About the Artwork
Concept Design & 3D Modelling
It’s important that each weapon has a distinct visual look and shape. This helps the player identify the weapon they want without the need to read titles or labels. With that in mind the first step in the creative concept process is building a list of weapons types for Final Vanguard. That list includes basic notes such as “this one will have three arm things”, or “this one will feature a red colour scheme”.
With my list complete I move to drawing manny different and random silhouettes of simple shapes. I’ll typically do this set using a Wacom tablet with Photoshop. This step is a quick exercise to create interesting patterns and iterate quickly until a pleasing silhouette sparks an idea. From there I’ll add in basic highlights and shadow to flesh out the design into a rough sketch. I typically don’t spend too much time refining at this stage as the idea is to be quick and get a basic design together.
I much prefer figuring out the details in the modelling stage. I model in Blender using a technique called hard surface modelling. This is a method of using basic primitive shapes such as cubes and cylinders to create the overall structure. Details are created by adding on to those shapes or cutting away sections. It’s an iterative and experimental process which develops detail over time. Once I’m happy with the final shape I do a final detailing pass where fine features such as nuts and bolts are added. I find this last step is especially important and introduces a needed layer of realism to the model.
While these are purely fictional sci-fi weapons designed for a video game, I try to keep an eye on how they would work in real life. Some of the questions I ask while designing include “where is the ammunition stored” or “does the weapon produce a lot of heat exhaust and how would that be mitigated”. A certain level of plausibility can be added to the artwork by creating solutions to these questions.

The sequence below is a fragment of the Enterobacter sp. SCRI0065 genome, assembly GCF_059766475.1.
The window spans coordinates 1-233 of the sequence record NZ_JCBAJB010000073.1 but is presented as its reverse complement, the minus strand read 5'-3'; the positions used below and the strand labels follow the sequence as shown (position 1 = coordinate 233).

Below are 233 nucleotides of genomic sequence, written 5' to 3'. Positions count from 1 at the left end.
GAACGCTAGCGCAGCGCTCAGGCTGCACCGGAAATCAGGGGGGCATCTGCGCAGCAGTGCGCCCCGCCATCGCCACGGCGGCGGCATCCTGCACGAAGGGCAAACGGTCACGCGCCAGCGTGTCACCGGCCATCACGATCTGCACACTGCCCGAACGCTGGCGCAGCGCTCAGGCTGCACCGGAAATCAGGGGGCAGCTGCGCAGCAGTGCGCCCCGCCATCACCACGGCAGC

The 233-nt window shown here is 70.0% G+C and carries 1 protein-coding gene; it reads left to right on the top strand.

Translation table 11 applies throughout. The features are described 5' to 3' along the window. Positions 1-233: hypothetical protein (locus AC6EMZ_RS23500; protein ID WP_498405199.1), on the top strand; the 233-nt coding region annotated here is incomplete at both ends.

Adding colour through the texturing process is the next step but I have a confession to make. I generally dislike UV mapping which is a lengthy process of creating seams into the model so it can be flattened out. Imagine taking a cube and cutting along its edges until it can lay flat like a piece of paper. This step allows for a flat image based texture to wrap around a 3D model giving it texture and colour.
On a complex model this can be quite time consuming requiring at lot of back and forth tweaking. While unavoidable in many situation I ended up using a time saving technique in this case. Rather than UV mapping, the model is broken up into multiple separate sections. Each model consists of many parts which can each be given their own material and colour. The result is a coloured model requiring only a few time consuming UV maps for extra detail. During the rendering process light and shadow from the modelled 3D sections take care of the remaining detail.
Once the model is textured and rendered the final step is opening the image into Photoshop. Here I’ll complete a few final post production tweaks. Often this will include weathering or adding in a scratch or chip here and there. Sometimes I’ll go a little further and for the Pulse Laser both hoses coming off the bottom were textured completely in Photoshop (shhh, don’t tell anyone).
These 5 primary weapons will appear in Final Vanguards main menu. If you would like to be alerted to future blog posts where I discuss secondary and perk weapons, be sure to sign-up below. Thank you!
* Final Vanguard is a work in progress and this artwork might change slightly prior to launch.